He held the joint offices of Chamberlain of the Exchequer and Master of the Post till his death, which took place in his house in St. Peter's Hill, near Thames Street, London, on 8 June 1590, when he was in his sixty-seventh year. He was buried in the church of St. Peter's, Paul's Wharf. Randolph, during his embassies, was kept very short of money, and had frequent difficulty in paying his expenses. Nor, important as had been his services, did he receive any reward beyond the not very remunerative offices above mentioned. The statement of Wood that he was knighted in 1571 is not supported by any evidence. Randolph is supposed to have been the author of the original short Latin Life of George Buchanan, but this must be regarded as at least doubtful. He took a special interest in the progress of Buchanan's History, and offered his aid with money if necessary towards its completion.
Towards the close of 1571, he married Anne Walsingham, sister of Francis Walsingham, and daughter of Thomas Walsingham of Chiselhurst. Before the marriage he received, on 1 October 1571, an assignment from Thomas Walsingham and William Crowner of letters patent of the custody of the manor and hundred of Middleton and Merden, at the rent of 100 pounds per annum, to be paid to his intended wife. In 1572 he obtained the position of Chamberlain of the Exchequer for life.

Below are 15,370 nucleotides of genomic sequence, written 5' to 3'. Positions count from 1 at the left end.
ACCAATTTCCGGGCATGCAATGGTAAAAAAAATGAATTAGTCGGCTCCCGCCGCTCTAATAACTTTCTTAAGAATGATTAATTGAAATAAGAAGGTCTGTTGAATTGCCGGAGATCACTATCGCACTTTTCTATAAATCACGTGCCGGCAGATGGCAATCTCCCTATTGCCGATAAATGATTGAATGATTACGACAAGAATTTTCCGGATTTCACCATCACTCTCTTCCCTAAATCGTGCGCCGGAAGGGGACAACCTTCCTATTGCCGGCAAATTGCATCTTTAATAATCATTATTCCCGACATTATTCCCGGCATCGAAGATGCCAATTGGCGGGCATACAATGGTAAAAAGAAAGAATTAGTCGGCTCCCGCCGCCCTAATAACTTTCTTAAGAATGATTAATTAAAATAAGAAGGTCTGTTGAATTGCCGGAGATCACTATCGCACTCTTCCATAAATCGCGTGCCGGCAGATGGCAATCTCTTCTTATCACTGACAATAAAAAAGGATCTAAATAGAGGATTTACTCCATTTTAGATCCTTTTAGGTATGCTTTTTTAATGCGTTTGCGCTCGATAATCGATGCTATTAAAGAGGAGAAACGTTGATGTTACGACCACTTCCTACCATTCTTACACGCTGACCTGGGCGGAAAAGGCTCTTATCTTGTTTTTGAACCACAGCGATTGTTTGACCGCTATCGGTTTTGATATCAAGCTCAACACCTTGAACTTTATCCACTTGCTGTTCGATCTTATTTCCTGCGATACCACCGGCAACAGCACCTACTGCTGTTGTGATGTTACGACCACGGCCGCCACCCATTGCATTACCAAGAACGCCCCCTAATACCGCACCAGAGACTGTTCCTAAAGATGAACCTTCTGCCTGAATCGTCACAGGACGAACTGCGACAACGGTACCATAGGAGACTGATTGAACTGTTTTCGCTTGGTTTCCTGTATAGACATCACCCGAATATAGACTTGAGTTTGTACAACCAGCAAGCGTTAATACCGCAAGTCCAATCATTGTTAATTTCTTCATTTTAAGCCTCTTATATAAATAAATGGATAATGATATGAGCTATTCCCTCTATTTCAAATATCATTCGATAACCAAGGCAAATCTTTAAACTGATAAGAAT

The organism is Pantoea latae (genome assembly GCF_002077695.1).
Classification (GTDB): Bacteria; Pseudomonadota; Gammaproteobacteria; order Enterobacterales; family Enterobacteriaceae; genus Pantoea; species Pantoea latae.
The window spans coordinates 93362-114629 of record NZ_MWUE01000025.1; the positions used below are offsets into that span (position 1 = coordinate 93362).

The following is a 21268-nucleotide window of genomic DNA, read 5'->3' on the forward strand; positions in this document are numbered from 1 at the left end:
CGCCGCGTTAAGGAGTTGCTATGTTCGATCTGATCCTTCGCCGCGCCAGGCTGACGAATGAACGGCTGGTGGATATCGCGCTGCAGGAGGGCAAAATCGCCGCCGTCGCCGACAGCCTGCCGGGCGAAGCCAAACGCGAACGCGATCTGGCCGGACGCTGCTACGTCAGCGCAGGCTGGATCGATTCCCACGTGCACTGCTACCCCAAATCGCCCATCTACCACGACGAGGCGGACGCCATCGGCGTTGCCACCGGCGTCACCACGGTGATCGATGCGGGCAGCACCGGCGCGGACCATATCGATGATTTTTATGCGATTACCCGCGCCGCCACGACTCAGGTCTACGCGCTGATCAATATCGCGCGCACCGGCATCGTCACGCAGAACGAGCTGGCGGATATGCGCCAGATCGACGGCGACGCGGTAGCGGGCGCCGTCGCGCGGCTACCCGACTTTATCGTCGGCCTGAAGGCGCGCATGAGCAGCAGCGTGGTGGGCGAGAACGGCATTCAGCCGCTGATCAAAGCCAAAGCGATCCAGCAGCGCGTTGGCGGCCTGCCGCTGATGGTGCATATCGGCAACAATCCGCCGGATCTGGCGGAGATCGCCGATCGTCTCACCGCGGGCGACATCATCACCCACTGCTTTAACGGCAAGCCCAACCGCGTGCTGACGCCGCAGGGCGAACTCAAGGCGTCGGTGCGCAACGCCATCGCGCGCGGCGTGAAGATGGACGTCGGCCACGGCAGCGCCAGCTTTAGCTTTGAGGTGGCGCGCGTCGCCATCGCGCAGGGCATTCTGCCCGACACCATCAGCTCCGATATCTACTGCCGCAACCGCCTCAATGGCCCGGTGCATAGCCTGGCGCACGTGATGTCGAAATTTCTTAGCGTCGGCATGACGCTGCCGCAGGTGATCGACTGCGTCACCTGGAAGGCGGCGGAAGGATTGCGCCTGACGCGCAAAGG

By Anne Walsingham, Randolph had a son, Thomas, who succeeded him. He had also another son, Ambrose, and a daughter, Frances, who married Thomas Fitzgerald. He is said to have married, probably as second wife, Ursula Copinger. His old friend the bachelor George Buchanan teased him about his second marriage in 1572;